Keystone Criminal Justice

Note: This commentary was published in the Pittsburgh Post-Gazette.

As lifelong conservatives, we’re proud to call ourselves tough on crime and to support lengthy prison terms for dangerous felons.

But after a long, taxpayer-funded era of mass incarceration, it’s time we face some hard facts: Our bloated, hugely expensive criminal-justice system has produced disappointing results.

A growing number of states have recognized this fact and responded with smart reforms that improve public safety, contain corrections costs and ensure more offenders become taxpayers instead of tax burdens. Many other states have followed a similar path, substituting smart-on-crime thinking for the lock-’em-up policies of yesteryear.

Guided by data and input from across the criminal-justice spectrum, these states are enacting reforms that reduce crime, control costs and help offenders turn their lives around. Pennsylvania is poised to build on this momentum.

Last year, Pennsylvania’s prison population experienced its biggest one-year decline in 40 years, a major success story. This was the result of a 2012 law that focused on prioritizing state prison for violent offenders and improving the parole process. Savings resulted and were reinvested in smarter policing and alternatives to incarceration for low-level offenders.

While this is a major achievement, more work needs to be done. The Keystone State still has the highest incarceration rate in the Northeast. And the cost of doing nothing about it — literally and figuratively — is too high.

Pennsylvania’s incarceration rate climbed 20 percent between 2004 and 2014, with the total correctional population, which includes both state prisons and county jails, jumping by 17 percent. By comparison, neighboring states New York and New Jersey saw their incarceration rates drop by 20 percent and 21 percent, respectively, in that time.

Spending for corrections in Pennsylvania during this period rose to $2.1 billion from $1.5 billion, a 40 percent increase. And costs continue to rise. The state Department of Corrections has requested $2.4 billion in state funding for the fiscal year that began this month.

These are startling numbers. Clearly, it is time to build on the progress of the last few years.

We have a blueprint to do that.

Starting in 2011, following a nearly 30 percent rise in the prison population over the previous 10 years, former Gov. Tom Corbett and the Legislature embarked on “justice reinvestment” in Pennsylvania. This data-driven approach analyzes hundreds of thousands of records across the criminal-justice system to discover trends, identify inefficiencies and develop legislative fixes. The goal is to cut corrections spending and reinvest funds in programs that can reduce recidivism and improve public safety — that is, to reduce prison spending and reduce crime at the same time.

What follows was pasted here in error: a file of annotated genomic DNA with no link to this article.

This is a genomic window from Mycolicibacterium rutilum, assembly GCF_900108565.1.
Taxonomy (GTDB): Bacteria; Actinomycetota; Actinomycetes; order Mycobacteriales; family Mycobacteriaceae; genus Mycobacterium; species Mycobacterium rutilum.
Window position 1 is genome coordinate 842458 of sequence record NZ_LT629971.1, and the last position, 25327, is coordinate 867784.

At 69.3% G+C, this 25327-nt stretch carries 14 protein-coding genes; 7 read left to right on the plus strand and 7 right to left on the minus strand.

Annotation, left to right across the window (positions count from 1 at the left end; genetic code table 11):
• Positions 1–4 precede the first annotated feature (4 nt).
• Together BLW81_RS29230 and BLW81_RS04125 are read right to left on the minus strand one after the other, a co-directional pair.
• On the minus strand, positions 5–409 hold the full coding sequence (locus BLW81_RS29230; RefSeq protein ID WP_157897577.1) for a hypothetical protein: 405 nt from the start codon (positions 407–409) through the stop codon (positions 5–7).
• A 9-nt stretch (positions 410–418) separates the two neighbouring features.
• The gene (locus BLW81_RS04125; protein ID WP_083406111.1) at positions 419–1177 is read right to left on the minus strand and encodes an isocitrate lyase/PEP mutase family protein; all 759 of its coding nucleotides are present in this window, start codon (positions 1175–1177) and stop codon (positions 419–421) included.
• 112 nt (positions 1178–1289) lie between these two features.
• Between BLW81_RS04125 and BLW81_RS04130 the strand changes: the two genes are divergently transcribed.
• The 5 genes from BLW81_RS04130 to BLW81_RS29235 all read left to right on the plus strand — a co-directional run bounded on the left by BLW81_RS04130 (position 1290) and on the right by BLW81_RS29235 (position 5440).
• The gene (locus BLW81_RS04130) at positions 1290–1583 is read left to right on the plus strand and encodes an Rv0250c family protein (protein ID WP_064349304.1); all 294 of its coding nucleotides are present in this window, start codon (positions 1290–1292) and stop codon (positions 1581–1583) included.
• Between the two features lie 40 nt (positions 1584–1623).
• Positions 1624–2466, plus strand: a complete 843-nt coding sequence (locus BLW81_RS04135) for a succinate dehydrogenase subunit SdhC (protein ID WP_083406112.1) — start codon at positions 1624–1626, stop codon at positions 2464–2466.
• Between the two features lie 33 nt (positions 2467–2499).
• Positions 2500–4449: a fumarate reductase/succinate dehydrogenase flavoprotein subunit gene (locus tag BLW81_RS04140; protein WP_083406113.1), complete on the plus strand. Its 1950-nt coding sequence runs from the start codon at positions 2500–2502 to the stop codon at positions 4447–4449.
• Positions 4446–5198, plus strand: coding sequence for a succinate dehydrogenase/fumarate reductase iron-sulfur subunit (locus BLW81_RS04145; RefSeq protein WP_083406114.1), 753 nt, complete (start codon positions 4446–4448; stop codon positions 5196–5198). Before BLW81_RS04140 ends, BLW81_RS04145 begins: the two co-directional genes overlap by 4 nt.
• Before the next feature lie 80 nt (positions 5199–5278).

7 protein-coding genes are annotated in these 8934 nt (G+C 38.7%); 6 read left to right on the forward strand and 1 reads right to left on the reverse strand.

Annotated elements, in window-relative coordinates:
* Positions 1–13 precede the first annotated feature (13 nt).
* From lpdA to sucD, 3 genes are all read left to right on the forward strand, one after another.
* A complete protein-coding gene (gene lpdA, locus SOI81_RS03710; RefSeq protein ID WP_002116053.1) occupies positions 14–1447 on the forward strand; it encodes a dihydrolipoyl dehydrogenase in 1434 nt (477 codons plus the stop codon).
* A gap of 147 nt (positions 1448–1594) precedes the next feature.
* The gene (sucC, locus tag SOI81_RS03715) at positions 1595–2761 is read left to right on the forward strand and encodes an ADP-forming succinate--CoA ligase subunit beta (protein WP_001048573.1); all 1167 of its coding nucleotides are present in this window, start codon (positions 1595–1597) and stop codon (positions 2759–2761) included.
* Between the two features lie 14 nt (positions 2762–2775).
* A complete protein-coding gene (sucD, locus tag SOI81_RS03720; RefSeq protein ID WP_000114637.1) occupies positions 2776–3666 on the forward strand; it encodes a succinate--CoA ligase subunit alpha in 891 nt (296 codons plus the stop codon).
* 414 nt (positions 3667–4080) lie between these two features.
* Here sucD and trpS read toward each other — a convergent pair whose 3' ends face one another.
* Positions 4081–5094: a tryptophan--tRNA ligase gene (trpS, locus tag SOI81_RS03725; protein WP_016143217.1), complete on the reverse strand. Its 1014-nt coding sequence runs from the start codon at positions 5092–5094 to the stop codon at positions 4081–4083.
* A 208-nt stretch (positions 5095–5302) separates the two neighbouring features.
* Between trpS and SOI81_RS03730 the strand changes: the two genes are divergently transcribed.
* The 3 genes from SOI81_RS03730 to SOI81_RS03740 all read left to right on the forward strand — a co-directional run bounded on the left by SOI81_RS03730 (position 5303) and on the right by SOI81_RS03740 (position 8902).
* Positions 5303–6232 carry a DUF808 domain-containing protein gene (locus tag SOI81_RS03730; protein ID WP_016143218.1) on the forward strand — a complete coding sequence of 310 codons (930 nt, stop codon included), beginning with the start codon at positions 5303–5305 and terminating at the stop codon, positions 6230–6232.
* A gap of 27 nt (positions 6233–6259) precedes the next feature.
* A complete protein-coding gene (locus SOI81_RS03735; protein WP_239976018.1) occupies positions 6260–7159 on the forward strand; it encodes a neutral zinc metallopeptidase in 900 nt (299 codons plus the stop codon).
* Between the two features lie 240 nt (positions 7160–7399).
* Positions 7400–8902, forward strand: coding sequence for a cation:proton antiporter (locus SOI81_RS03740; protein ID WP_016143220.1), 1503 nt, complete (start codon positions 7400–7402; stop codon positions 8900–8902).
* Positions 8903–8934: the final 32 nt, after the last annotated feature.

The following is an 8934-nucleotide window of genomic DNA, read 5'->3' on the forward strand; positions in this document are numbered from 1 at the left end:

Enacted in 2012, this approach helped decrease the prison population to 49,914 from 51,184 by the end of 2015. This produced almost $13 million in savings, $4 million of which was reinvested in public-safety enhancements. These included victims’ services, more effective policing procedures, probation improvements and local reentry strategies for former inmates.

In the end, the commonwealth’s commitment to improving our criminal-justice system not only saved taxpayer dollars, but also made lasting improvements in the lives of those impacted by crime.

These changes stemmed from reforms focused primarily on parole. A new Justice Reinvestment Initiative, spearheaded by Democratic Gov. Tom Wolf and a bipartisan group of legislators, including Republican House Speaker Mike Turzai and Republican Senate President Joe Scarnati, will focus on the front end of the system, including sentencing and pretrial policy.

As in 2012, Pennsylvania’s new initiative will be assisted by The Council of State Governments Justice Center, a nonprofit, nonpartisan group that has helped more than 20 states — including North Carolina, Ohio and West Virginia — turn their struggling criminal-justice systems around.

Pennsylvania has a great opportunity to embrace research-driven, results-oriented solutions that reduce recidivism, improve public safety and save taxpayer dollars. That’s what we mean by being smart — and right — on crime.

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J.C. Watts, a former congressman from Oklahoma, is president and CEO of Feed the Children. Charles Mitchell is president and CEO of the Commonwealth Foundation, a free-market think tank based in Harrisburg that focuses on public policy in Pennsylvania.